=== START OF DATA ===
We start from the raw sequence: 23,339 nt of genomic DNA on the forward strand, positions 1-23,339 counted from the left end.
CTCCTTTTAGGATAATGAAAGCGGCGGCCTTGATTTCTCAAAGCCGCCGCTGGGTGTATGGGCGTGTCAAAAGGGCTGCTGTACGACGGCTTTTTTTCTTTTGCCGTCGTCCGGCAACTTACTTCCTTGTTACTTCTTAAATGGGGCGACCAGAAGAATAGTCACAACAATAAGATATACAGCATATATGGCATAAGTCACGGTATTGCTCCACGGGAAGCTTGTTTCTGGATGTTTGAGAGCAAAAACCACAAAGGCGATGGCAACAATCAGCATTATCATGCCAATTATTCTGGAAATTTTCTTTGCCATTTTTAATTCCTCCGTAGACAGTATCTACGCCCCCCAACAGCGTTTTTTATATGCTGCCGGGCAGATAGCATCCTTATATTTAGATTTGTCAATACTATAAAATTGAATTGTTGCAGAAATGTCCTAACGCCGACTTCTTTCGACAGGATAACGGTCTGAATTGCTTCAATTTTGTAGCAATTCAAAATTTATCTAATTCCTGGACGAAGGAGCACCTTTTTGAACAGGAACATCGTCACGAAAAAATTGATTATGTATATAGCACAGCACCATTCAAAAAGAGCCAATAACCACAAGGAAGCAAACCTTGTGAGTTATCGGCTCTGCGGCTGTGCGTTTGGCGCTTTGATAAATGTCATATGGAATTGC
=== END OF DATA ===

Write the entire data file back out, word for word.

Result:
We start from the raw sequence: 23,339 nt of genomic DNA on the forward strand, positions 1-23,339 counted from the left end.
CTCCTTTTAGGATAATGAAAGCGGCGGCCTTGATTTCTCAAAGCCGCCGCTGGGTGTATGGGCGTGTCAAAAGGGCTGCTGTACGACGGCTTTTTTTCTTTTGCCGTCGTCCGGCAACTTACTTCCTTGTTACTTCTTAAATGGGGCGACCAGAAGAATAGTCACAACAATAAGATATACAGCATATATGGCATAAGTCACGGTATTGCTCCACGGGAAGCTTGTTTCTGGATGTTTGAGAGCAAAAACCACAAAGGCGATGGCAACAATCAGCATTATCATGCCAATTATTCTGGAAATTTTCTTTGCCATTTTTAATTCCTCCGTAGACAGTATCTACGCCCCCCAACAGCGTTTTTTATATGCTGCCGGGCAGATAGCATCCTTATATTTAGATTTGTCAATACTATAAAATTGAATTGTTGCAGAAATGTCCTAACGCCGACTTCTTTCGACAGGATAACGGTCTGAATTGCTTCAATTTTGTAGCAATTCAAAATTTATCTAATTCCTGGACGAAGGAGCACCTTTTTGAACAGGAACATCGTCACGAAAAAATTGATTATGTATATAGCACAGCACCATTCAAAAAGAGCCAATAACCACAAGGAAGCAAACCTTGTGAGTTATCGGCTCTGCGGCTGTGCGTTTGGCGCTTTGATAAATGTCATATGGAATTGC